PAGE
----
In the Present Tense

March 5, 2011

What’s your story?

Filed under: Uncategorized — edoutlook @ 4:54 pm

My work puts me in contact with young people on a weekly basis. In the last two days, I’ve spent hours with a variety of boys from 6-14 years of age.

One exchange really throws light on the problem Christians have in reaching people today.  A bright–too bright for the teachers to handle–young fellow, about 12, is really into Percy Jackson and the Immortals. This series of books retells the ancient Greco-Roman myths. This fellow, I’ll call him Wyatt (not his name) literally inhales these books. He gave me a machine-gun delivery of story details, caught his breath, and peppered me with questions about Zeus, Hermes –“I don’t get who he is,” “Mercury.” “Oh, yeah”– Olympus, you name it.

When he found out I have published books, he asked what about. “My last book was about Jacob.” Blank look. “Jacob and Esau?” Shake of the head. “Jacob, in the Bible”

This was met with an open mouth and raised brows of recognition. “I don’t do the Bible, much.”

I let it pass, and we went on to other things. But the more I’ve thought of it, the more it troubles me. More of the Bible is narrative than anything else. Narrative. Stories. Our theology is largely formed based on those stories. Prophecy, especially Revelation, relies on a knowledge of those stories.

And we are losing the battle of narratives. Not because the biblical narratives are poor stories. Are you kidding? Hope, sacrifice, betrayal, murder, adultery, palace plots, heroic battles– some of the most compelling stories of all time are in the Bible. Cain and Able, Samson and Delilah, Jacob and Esau, David and Jonathan– as the author of Hebrews says, “the time would fail” to tell all of the great stories.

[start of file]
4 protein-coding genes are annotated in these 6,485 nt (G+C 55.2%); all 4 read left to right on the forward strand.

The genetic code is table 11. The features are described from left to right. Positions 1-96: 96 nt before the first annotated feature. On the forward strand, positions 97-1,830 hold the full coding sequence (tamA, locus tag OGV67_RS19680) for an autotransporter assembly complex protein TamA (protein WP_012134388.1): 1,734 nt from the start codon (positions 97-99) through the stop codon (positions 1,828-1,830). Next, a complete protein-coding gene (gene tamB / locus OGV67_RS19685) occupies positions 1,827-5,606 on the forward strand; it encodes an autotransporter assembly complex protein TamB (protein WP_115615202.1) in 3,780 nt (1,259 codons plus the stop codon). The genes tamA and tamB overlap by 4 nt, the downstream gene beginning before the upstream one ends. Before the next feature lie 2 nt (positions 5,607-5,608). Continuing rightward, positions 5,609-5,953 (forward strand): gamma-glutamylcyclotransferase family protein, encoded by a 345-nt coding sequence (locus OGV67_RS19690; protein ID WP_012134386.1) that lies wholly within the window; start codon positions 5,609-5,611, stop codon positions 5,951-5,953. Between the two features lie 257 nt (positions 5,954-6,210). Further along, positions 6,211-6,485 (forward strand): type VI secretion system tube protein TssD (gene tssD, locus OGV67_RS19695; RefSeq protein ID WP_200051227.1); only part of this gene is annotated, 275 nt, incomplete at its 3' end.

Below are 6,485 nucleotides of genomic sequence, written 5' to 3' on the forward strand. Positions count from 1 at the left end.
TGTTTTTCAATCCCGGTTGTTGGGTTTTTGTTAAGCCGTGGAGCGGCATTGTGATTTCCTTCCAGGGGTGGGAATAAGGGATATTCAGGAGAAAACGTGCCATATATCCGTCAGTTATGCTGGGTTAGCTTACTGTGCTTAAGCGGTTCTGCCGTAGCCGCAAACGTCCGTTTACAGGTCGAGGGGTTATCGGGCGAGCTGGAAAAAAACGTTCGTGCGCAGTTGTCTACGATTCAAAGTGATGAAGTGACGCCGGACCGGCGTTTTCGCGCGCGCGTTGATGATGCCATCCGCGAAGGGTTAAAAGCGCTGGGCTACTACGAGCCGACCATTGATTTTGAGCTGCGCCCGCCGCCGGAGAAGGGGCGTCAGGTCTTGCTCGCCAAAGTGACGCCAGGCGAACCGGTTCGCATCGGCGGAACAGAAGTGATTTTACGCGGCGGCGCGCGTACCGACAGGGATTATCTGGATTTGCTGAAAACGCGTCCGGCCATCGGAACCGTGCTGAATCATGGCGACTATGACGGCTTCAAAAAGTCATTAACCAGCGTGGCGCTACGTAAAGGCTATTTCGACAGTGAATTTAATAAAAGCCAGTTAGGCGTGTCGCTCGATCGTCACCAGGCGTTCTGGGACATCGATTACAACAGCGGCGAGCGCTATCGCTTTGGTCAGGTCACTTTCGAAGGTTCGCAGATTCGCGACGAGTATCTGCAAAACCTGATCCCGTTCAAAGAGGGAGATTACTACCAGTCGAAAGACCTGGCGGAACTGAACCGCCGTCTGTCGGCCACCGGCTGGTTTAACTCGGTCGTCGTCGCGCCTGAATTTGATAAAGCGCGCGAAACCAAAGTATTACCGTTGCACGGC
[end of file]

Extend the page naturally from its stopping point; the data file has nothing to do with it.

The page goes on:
But we are not telling them. Not telling them in compelling ways. Reducing them to moral examples ends up as lecturing. No one really wants to be lectured.

Yes, these tales have moral and theological implications. But if we want to move people with the stories, we cannot drain all the blood and sweat out of the tales, and present them with the remains.

I believe if we hope to connect with anyone under 40, we’d better learn to tell compelling stories. Yes, the Bible stories. Yes, true to the original. But retold in today’s language, addressing today’s questions.

That’s what I hope to have done with Torn, Jacob’s Story, and hope to do with more Bible stories in the future. Right now, we’re losing the battle of stories. With some of the archetypal and most compelling stories at our disposal, and we’re simply not using them.

Wyatt knows all about Zeus. Who will write the story of Jesus that he wants to read?

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